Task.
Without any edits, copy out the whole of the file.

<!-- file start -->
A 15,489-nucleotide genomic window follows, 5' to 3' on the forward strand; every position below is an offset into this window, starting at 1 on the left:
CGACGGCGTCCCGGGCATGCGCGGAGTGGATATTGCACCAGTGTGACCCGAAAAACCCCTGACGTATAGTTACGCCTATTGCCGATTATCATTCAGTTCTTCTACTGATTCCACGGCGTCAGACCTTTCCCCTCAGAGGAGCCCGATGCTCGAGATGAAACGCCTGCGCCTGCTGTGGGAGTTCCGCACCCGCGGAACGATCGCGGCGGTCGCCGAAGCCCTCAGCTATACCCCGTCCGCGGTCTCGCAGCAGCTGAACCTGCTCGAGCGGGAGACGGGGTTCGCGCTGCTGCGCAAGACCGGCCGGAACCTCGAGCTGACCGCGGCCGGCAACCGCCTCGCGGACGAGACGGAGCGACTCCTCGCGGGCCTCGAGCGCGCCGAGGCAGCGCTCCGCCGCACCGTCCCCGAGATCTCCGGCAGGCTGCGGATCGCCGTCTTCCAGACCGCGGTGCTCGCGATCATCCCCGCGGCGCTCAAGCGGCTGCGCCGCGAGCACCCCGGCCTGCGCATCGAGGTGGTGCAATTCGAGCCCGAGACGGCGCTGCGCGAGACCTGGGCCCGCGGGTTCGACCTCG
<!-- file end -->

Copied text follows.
A 15,489-nucleotide genomic window follows, 5' to 3' on the forward strand; every position below is an offset into this window, starting at 1 on the left:
CGACGGCGTCCCGGGCATGCGCGGAGTGGATATTGCACCAGTGTGACCCGAAAAACCCCTGACGTATAGTTACGCCTATTGCCGATTATCATTCAGTTCTTCTACTGATTCCACGGCGTCAGACCTTTCCCCTCAGAGGAGCCCGATGCTCGAGATGAAACGCCTGCGCCTGCTGTGGGAGTTCCGCACCCGCGGAACGATCGCGGCGGTCGCCGAAGCCCTCAGCTATACCCCGTCCGCGGTCTCGCAGCAGCTGAACCTGCTCGAGCGGGAGACGGGGTTCGCGCTGCTGCGCAAGACCGGCCGGAACCTCGAGCTGACCGCGGCCGGCAACCGCCTCGCGGACGAGACGGAGCGACTCCTCGCGGGCCTCGAGCGCGCCGAGGCAGCGCTCCGCCGCACCGTCCCCGAGATCTCCGGCAGGCTGCGGATCGCCGTCTTCCAGACCGCGGTGCTCGCGATCATCCCCGCGGCGCTCAAGCGGCTGCGCCGCGAGCACCCCGGCCTGCGCATCGAGGTGGTGCAATTCGAGCCCGAGACGGCGCTGCGCGAGACCTGGGCCCGCGGGTTCGACCTCG